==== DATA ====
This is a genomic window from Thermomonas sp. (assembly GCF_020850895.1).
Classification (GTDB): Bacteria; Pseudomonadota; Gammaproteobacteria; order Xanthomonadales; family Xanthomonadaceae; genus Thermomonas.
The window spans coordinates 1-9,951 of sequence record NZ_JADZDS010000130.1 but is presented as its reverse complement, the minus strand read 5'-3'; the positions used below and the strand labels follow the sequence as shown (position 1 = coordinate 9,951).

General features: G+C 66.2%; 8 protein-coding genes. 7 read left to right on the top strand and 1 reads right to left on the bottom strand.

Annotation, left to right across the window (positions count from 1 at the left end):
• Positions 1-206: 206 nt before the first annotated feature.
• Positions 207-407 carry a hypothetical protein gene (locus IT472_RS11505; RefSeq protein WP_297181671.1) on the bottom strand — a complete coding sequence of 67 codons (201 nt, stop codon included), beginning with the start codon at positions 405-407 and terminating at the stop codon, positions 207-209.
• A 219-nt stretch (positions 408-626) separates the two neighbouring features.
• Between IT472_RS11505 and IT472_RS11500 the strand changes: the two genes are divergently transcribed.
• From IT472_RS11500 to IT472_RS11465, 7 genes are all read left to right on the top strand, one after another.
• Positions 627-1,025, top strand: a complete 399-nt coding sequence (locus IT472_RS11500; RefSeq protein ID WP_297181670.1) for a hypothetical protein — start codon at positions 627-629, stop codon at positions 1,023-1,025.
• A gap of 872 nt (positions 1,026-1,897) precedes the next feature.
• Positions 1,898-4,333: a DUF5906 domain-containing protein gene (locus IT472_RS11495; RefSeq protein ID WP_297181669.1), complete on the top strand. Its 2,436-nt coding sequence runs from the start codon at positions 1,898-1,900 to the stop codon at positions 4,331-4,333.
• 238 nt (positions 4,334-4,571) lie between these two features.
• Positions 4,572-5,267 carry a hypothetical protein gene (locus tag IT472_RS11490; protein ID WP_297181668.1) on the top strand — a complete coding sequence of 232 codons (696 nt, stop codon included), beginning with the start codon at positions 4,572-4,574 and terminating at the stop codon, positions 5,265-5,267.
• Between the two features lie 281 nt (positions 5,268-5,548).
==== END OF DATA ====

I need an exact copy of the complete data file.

This is a genomic window from Thermomonas sp. (assembly GCF_020850895.1).
Classification (GTDB): Bacteria; Pseudomonadota; Gammaproteobacteria; order Xanthomonadales; family Xanthomonadaceae; genus Thermomonas.
The window spans coordinates 1-9,951 of sequence record NZ_JADZDS010000130.1 but is presented as its reverse complement, the minus strand read 5'-3'; the positions used below and the strand labels follow the sequence as shown (position 1 = coordinate 9,951).

General features: G+C 66.2%; 8 protein-coding genes. 7 read left to right on the top strand and 1 reads right to left on the bottom strand.

Annotation, left to right across the window (positions count from 1 at the left end):
• Positions 1-206: 206 nt before the first annotated feature.
• Positions 207-407 carry a hypothetical protein gene (locus IT472_RS11505; RefSeq protein WP_297181671.1) on the bottom strand — a complete coding sequence of 67 codons (201 nt, stop codon included), beginning with the start codon at positions 405-407 and terminating at the stop codon, positions 207-209.
• A 219-nt stretch (positions 408-626) separates the two neighbouring features.
• Between IT472_RS11505 and IT472_RS11500 the strand changes: the two genes are divergently transcribed.
• From IT472_RS11500 to IT472_RS11465, 7 genes are all read left to right on the top strand, one after another.
• Positions 627-1,025, top strand: a complete 399-nt coding sequence (locus IT472_RS11500; RefSeq protein ID WP_297181670.1) for a hypothetical protein — start codon at positions 627-629, stop codon at positions 1,023-1,025.
• A gap of 872 nt (positions 1,026-1,897) precedes the next feature.
• Positions 1,898-4,333: a DUF5906 domain-containing protein gene (locus IT472_RS11495; RefSeq protein ID WP_297181669.1), complete on the top strand. Its 2,436-nt coding sequence runs from the start codon at positions 1,898-1,900 to the stop codon at positions 4,331-4,333.
• 238 nt (positions 4,334-4,571) lie between these two features.
• Positions 4,572-5,267 carry a hypothetical protein gene (locus tag IT472_RS11490; protein ID WP_297181668.1) on the top strand — a complete coding sequence of 232 codons (696 nt, stop codon included), beginning with the start codon at positions 4,572-4,574 and terminating at the stop codon, positions 5,265-5,267.
• Between the two features lie 281 nt (positions 5,268-5,548).